Asian-American athletes to watch at the 2016 Rio Olympics

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This August, Team USA will be headed to the 2016 Rio Olympics with over 500 athletes across 42 Olympic sport disciplines. Of these athletes, over 30, competing in a variety of sports including swimming, fencing, table tennis, and volleyball, identify as Asian American. Below are 10 Asian-American athletes to watch during the Rio Olympics. Keep their names in mind, as there’s a good chance that some of them will be leaving Rio with new medals.

Alexander Massialas

Born to a Greek father and a Taiwanese mother, San Francisco native Alexander Massialas is poised to win a medal at the Rio Olympics this year. Currently ranked the number one male foil fencer in the world, Massialas was also the youngest male member of the 2012 U.S. Olympics team.

He comes from an accomplished fencing family — his father Greg was a three-time Olympic fencer and his younger sister Sabrina was the first U.S. fencer to ever win a Youth Olympic Games gold medal. Massialas is currently a student at Stanford University and majors in mechanical engineering. He can speak Mandarin and attended the Chinese American International School as a child.

Gerek Meinhardt

Like Massialas, Gerek Meindhart is also a Taiwanese-American fencer. The two are good friends since Meinhardt’s mother Jane was primary school classmates with Massialas’ mom Vivian, and it was Vivian’s suggestion to have Meinhardt join the fencing club. While both of Meinhardt’s parents were architects and not fencers, Massialas helped coach Meinhardt for competition.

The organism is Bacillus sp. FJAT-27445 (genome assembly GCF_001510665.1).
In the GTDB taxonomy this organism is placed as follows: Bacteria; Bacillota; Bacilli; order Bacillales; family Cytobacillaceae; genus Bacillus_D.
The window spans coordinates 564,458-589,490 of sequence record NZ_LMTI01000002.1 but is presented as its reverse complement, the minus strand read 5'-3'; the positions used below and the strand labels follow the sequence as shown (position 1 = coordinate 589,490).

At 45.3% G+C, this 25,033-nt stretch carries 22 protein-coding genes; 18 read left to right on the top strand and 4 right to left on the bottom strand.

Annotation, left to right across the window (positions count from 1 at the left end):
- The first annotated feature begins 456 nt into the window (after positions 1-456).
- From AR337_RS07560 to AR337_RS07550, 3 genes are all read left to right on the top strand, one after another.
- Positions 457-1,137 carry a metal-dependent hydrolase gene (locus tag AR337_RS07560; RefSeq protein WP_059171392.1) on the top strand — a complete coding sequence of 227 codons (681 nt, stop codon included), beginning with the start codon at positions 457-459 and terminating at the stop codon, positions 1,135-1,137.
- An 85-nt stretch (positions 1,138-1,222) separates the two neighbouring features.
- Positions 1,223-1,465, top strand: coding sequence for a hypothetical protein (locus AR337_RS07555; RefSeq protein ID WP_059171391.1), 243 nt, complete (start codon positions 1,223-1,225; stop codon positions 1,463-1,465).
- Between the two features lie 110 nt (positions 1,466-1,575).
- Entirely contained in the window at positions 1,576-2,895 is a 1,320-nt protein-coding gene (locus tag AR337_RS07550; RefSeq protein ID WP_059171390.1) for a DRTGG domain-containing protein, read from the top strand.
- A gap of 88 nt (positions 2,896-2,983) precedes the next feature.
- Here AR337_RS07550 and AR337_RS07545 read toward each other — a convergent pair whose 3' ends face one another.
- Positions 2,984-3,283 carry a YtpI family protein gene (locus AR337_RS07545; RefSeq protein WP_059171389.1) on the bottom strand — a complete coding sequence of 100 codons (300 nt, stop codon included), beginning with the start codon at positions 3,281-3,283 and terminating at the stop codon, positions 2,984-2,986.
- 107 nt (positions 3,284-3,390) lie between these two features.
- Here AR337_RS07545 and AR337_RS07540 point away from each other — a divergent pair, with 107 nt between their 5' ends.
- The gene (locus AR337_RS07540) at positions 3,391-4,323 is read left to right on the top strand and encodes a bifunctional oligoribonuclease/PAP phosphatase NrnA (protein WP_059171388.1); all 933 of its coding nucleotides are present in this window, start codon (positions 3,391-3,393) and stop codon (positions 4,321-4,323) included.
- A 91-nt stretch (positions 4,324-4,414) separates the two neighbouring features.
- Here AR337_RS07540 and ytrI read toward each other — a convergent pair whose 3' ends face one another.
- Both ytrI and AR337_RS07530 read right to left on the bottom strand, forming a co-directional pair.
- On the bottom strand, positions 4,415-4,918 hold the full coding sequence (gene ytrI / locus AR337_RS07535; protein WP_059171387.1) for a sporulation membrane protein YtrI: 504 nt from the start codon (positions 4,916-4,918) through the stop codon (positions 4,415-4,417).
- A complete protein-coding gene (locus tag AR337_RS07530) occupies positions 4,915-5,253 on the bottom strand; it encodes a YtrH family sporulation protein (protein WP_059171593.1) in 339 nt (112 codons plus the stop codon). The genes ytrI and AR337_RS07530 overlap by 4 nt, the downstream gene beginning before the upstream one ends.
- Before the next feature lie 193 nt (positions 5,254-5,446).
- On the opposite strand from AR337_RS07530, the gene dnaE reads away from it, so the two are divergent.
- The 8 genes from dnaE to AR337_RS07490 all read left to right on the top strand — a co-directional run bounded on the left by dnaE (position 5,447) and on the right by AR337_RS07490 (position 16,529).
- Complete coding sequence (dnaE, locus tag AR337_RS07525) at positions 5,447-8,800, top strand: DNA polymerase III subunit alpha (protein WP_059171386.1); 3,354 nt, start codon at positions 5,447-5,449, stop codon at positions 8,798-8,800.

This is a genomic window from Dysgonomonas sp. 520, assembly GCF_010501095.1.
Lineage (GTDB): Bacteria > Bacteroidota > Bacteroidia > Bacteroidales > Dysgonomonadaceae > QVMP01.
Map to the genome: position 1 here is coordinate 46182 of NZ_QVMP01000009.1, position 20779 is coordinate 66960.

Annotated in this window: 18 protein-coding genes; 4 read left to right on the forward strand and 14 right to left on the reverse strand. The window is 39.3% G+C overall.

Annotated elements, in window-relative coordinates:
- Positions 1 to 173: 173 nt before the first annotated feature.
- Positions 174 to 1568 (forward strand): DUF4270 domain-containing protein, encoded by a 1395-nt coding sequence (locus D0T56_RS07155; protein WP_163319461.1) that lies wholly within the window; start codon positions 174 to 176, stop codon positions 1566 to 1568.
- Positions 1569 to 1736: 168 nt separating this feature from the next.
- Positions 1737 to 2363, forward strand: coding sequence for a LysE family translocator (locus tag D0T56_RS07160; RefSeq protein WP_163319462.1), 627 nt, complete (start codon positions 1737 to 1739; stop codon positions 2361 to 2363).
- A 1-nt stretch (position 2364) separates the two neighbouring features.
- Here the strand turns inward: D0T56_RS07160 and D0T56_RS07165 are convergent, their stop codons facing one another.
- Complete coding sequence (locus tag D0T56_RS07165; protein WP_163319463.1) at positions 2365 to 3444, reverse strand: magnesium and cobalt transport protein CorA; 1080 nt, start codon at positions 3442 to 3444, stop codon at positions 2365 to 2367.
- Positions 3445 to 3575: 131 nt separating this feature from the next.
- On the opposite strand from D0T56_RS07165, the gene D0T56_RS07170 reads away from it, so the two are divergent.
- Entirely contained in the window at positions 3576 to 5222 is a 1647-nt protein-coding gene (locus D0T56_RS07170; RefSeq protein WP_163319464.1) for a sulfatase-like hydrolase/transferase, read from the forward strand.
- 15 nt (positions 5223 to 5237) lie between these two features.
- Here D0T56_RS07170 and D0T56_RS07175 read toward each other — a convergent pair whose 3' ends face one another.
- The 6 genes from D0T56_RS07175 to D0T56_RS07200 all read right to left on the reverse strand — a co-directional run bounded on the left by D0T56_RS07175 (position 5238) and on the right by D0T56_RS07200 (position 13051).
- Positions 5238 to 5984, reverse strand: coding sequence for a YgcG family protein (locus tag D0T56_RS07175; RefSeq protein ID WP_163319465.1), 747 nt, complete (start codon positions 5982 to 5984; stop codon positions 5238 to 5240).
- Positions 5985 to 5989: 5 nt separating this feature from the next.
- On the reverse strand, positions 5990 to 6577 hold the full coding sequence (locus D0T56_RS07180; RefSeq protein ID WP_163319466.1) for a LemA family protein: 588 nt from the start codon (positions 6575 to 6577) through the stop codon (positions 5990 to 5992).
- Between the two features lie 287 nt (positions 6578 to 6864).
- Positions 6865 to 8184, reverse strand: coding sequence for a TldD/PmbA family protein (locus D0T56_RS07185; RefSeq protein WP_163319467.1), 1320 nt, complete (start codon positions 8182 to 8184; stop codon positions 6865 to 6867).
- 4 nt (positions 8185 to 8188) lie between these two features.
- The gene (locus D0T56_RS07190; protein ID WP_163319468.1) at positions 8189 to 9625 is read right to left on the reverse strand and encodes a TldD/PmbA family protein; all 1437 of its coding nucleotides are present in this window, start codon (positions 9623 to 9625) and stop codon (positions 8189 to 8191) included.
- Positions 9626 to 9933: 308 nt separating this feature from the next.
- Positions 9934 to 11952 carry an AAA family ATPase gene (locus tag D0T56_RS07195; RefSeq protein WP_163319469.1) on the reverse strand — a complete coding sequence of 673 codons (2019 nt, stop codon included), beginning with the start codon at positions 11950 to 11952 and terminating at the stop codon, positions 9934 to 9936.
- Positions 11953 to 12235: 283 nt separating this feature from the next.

In the past, Meinhardt also played basketball. His sister Katie played the sport at Boston University (BU) and still holds the BU record for most points in a game. Meinhardt recently received an MBA from Notre Dame and works as a Deloitte consultant when he isn’t competing in the games.

Lee Kiefer

Filipino-American fencer Lee Kiefer is currently ranked third in women’s foil and was the first athlete to ever win seven consecutive individual titles at the Pan American Championships. Fencing also runs in the family — she is the daughter of a former Duke University fencing captain and has a sister Alex and brother Axel who also compete.

Kiefer is currently a senior pre-med major at the University of Notre Dame. Her father Steve is a neurosurgeon, her mother Teresa is a psychiatrist, and her older sister Alex is a Harvard pre-med student.

Nathan Adrian

This three-time Olympic swimming gold medalist will be back in 2016. In this year’s Olympics, Adrian will compete in the 50 meter and 100 meter freestyle events. Adrian is in a good position to defend his Olympic gold medal in the 100m, as he finished first place in that event at the U.S. Olympic Trials. This Bremerton-born athlete is half-Chinese and was honored at the Robert Chinn Foundation‘s Asian Hall of Fame. Adrian majored in public health and graduated with honors from UC Berkeley in Spring 2012. After he retires from competitive swimming, Adrian has expressed interest in becoming a doctor.

Paige McPherson

Paige McPherson is an Olympic taekwondo competitor of Filipino and African-American descent. McPherson, who won a bronze medal in the women’s 67 kilogram taekwondo event in 2012, will return to compete in Rio. While McPherson grew up in Sturgis, South Dakota, she comes from what she likes to call a “rainbow family.” McPherson is one of five adopted kids in her family — she has a Korean brother, a St. Lucian little sister, and two Native American siblings. McPherson attended Miami-Dade College and continues to train primarily in Miami. After the 2015 Pan Am Games Team Trials, McPherson got the chance to meet her biological brother. Once the Rio Olympic Games come to a close, McPherson hopes to meet more members of her biological family.

Lia Neal